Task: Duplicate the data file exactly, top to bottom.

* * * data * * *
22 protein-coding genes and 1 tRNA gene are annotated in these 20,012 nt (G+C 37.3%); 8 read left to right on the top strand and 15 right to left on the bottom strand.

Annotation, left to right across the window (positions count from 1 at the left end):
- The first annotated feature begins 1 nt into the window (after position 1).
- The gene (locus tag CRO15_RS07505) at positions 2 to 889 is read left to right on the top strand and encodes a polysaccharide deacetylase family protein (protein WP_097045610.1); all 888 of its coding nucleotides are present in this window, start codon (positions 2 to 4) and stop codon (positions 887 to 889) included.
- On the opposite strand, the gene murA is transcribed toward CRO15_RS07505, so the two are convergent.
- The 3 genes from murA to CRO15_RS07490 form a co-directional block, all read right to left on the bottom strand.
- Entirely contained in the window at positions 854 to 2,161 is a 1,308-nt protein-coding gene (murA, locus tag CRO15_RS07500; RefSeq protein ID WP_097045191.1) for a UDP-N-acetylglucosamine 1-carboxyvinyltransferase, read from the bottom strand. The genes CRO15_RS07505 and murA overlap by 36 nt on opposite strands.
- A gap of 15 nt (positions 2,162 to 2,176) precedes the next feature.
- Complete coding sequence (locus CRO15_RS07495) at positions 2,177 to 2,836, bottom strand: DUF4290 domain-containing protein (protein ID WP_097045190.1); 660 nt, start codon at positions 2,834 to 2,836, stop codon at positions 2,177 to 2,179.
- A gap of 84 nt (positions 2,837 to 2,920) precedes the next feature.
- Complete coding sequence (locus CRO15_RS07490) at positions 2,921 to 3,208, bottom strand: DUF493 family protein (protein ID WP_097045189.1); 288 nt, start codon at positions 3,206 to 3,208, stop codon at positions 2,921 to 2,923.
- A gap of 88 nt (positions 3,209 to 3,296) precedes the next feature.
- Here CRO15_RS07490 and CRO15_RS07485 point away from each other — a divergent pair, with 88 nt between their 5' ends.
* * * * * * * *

22 protein-coding genes and 1 tRNA gene are annotated in these 20,012 nt (G+C 37.3%); 8 read left to right on the top strand and 15 right to left on the bottom strand.

Annotation, left to right across the window (positions count from 1 at the left end):
- The first annotated feature begins 1 nt into the window (after position 1).
- The gene (locus tag CRO15_RS07505) at positions 2 to 889 is read left to right on the top strand and encodes a polysaccharide deacetylase family protein (protein WP_097045610.1); all 888 of its coding nucleotides are present in this window, start codon (positions 2 to 4) and stop codon (positions 887 to 889) included.
- On the opposite strand, the gene murA is transcribed toward CRO15_RS07505, so the two are convergent.
- The 3 genes from murA to CRO15_RS07490 form a co-directional block, all read right to left on the bottom strand.
- Entirely contained in the window at positions 854 to 2,161 is a 1,308-nt protein-coding gene (murA, locus tag CRO15_RS07500; RefSeq protein ID WP_097045191.1) for a UDP-N-acetylglucosamine 1-carboxyvinyltransferase, read from the bottom strand. The genes CRO15_RS07505 and murA overlap by 36 nt on opposite strands.
- A gap of 15 nt (positions 2,162 to 2,176) precedes the next feature.
- Complete coding sequence (locus CRO15_RS07495) at positions 2,177 to 2,836, bottom strand: DUF4290 domain-containing protein (protein ID WP_097045190.1); 660 nt, start codon at positions 2,834 to 2,836, stop codon at positions 2,177 to 2,179.
- A gap of 84 nt (positions 2,837 to 2,920) precedes the next feature.
- Complete coding sequence (locus CRO15_RS07490) at positions 2,921 to 3,208, bottom strand: DUF493 family protein (protein ID WP_097045189.1); 288 nt, start codon at positions 3,206 to 3,208, stop codon at positions 2,921 to 2,923.
- A gap of 88 nt (positions 3,209 to 3,296) precedes the next feature.
- Here CRO15_RS07490 and CRO15_RS07485 point away from each other — a divergent pair, with 88 nt between their 5' ends.